With his army beaten and dejected, Robert E. Lee surrendered to Grant at Appomattox Court House on April 9, 1865. In final victory, Grant bound his countrymen to the promise that the Confederate army officers and men were “not to be disturbed by the United States authority so long as they observe their paroles and the laws in force where they reside.” This promise prevented the jailing and execution of Confederate leaders by vengeance-seeking politicians. His magnanimity did much to heal the wounds of a war torn nation. With Grant’s victory, Lincoln’s legacy of preserving the Union and freeing four million enslaved Americans was assured.
Following the war, the popular general was elected president in 1868 and again in 1872. In face of opposition in both the North and South, Grant successfully advocated the ratification of the 15th Amendment (1870) “The right of citizens of the United States to vote shall not be denied or abridged by the United States or by any state on account of race, color, or previous condition of servitude.” On April 20, 1871, at the urging of President Grant, Congress passed the Ku Klux Klan Act designed to give the federal government additional power to protect African American voters in the Reconstruction South. As a result, the original Ku Klux Klan was crushed and lied dormant for decades. Despite these unprecedented Civil Rights accomplishments his second term was tainted by scandals. Grant was overly trusting of politicians hungry for power and business interests pushing to expand. Though personally honest and desirous of reform, Grant lacked the political finesse to lead the people and the congress to follow his vision of equal opportunity for all citizens. As if to add misery to the difficulties of the administration, a great economic depression struck the country in September 1873.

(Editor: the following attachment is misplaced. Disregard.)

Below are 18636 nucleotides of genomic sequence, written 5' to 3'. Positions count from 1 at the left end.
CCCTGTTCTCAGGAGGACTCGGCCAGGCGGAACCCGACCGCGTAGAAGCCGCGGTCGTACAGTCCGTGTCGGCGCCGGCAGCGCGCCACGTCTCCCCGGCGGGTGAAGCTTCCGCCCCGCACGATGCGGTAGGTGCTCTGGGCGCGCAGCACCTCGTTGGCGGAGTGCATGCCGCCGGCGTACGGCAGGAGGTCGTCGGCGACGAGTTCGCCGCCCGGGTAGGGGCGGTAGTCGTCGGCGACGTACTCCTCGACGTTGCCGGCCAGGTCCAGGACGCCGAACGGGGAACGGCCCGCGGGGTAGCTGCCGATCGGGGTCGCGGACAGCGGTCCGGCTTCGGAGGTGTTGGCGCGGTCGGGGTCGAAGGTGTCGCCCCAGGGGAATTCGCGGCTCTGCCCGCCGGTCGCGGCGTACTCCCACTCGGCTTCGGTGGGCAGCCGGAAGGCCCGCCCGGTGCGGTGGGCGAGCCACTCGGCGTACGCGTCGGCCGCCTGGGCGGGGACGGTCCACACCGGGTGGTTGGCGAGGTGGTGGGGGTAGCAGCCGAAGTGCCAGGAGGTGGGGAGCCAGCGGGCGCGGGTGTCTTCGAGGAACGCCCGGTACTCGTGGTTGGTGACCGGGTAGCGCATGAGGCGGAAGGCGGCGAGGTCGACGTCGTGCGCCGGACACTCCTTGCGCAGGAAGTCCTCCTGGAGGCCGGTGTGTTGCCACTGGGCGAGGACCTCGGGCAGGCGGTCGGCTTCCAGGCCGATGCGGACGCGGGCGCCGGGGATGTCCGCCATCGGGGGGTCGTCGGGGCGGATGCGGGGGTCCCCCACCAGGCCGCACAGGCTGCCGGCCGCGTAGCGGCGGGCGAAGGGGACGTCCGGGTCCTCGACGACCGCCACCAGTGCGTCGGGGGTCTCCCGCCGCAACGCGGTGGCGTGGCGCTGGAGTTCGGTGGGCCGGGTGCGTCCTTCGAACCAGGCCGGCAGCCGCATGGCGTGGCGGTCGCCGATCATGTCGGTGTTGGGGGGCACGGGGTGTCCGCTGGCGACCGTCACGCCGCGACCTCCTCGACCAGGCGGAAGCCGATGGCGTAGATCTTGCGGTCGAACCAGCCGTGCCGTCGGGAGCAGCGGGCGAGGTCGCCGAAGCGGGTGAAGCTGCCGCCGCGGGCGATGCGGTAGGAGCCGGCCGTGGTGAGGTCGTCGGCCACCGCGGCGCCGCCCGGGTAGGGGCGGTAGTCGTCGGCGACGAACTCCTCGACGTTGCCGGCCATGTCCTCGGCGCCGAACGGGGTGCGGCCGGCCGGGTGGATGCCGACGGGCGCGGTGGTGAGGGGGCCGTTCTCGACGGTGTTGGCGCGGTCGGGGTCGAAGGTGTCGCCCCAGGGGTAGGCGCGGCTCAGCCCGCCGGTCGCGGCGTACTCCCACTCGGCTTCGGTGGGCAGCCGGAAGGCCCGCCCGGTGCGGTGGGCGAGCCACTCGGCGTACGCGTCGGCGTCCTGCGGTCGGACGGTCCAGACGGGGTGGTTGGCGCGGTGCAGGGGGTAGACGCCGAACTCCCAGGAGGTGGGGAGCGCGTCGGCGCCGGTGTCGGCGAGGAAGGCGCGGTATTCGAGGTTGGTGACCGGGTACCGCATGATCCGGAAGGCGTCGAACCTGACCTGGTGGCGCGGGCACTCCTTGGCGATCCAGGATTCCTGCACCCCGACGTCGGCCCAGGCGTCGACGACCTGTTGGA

Grant left the presidency in 1877 a less popular man than the famous general who was elected in 1868. The people did not forget his services during the war. When a disastrous business partnership with con man Ferdinand Ward ruined him financially and when cancer attacked his throat, the nation expressed heartwarming sympathy.
With Grant penniless, in debt, and facing certain death from cancer, he accepted an offer from writer and publisher Mark Twain to publish his memoirs. Grant spent the final months of his life fighting his last great battle. If successful, his Memoirs would help pay off his debtors and provide for his family after his death. His heroic struggle with illness and pain won the acclaim of the American people. Congress restored him to his generalship in the army with the pay of a retired officer. Shortly before Grant’s death, Mark Twain came to his home to inform him that advanced sales of the Memoirs had assured royalties of at least $300,000 (they would eventually earn $450,000 in royalties for Julia Dent Grant and her family).
Grant died on July 23, 1885. An estimated 1.5 million people lined Broadway to attend Grant’s funeral procession that stretched over seven miles long. He is entombed with his wife, Julia, on Riverside Drive in New York City. Grant’s Tomb is the largest memorial mausoleum in North America and is operated by the National Park Service.
The frame cottage in which Grant was born on April 27, 1822 can be seen in Point Pleasant on the banks of the Ohio River. At one time, the cottage was shipped around the United States on a railroad flat car during a tour and was later displayed at the Ohio State Fairgrounds in Columbus.
Twenty minutes from Point Pleasant in Georgetown, Ohio you may visit the home where Grant lived from 1823 to 1839 with his parents and five brothers and sisters. Also in Georgetown, see the school Grant attended from 1829 to 1836.
While in the area, be sure to visit the John Rankin House in Ripley, Ohio. Rankin was a leader in the abolitionist movement in Ohio and one of the first and most active “conductors” of the Underground Railroad. His one-and-a-half-story brick house is said to have sheltered 2,000 freedom seekers during the period from 1825-64.